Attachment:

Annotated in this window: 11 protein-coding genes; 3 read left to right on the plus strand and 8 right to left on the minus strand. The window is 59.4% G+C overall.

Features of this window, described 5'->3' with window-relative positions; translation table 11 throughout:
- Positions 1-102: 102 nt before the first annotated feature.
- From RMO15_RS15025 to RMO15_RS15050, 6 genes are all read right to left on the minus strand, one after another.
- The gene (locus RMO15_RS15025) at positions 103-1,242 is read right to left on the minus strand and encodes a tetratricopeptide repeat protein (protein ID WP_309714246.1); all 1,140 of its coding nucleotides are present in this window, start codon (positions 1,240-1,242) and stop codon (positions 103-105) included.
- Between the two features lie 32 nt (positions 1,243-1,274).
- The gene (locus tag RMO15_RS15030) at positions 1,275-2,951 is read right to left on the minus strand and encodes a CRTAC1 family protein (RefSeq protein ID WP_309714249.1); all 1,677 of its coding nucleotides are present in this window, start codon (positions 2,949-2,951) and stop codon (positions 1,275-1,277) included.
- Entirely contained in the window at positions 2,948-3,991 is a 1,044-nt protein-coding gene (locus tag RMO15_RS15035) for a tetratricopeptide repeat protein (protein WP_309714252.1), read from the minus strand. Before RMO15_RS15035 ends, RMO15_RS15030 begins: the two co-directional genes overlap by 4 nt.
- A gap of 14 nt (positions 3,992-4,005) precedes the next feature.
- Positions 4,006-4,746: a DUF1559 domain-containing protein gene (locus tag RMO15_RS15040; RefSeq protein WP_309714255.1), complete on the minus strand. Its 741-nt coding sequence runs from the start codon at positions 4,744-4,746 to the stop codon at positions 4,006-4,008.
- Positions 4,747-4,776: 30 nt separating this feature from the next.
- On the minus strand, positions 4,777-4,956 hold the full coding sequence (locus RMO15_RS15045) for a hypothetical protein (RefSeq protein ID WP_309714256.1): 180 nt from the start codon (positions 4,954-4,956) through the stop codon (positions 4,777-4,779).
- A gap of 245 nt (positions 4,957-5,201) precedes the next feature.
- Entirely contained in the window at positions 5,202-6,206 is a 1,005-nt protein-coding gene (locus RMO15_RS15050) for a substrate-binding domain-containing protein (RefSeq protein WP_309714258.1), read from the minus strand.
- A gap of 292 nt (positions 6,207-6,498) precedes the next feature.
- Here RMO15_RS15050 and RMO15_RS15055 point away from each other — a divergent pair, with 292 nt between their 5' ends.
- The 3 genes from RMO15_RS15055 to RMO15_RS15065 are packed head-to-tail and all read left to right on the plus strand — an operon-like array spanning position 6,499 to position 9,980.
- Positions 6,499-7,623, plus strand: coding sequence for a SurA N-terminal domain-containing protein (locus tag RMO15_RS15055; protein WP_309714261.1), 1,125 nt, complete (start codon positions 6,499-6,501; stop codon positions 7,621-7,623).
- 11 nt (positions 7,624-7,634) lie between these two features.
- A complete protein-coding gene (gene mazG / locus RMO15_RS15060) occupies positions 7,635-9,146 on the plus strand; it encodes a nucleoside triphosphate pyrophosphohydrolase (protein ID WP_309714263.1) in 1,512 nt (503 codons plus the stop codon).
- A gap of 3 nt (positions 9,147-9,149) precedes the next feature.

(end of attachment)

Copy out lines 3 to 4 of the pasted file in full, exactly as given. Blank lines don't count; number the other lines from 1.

- Positions 1-102: 102 nt before the first annotated feature.
- From RMO15_RS15025 to RMO15_RS15050, 6 genes are all read right to left on the minus strand, one after another.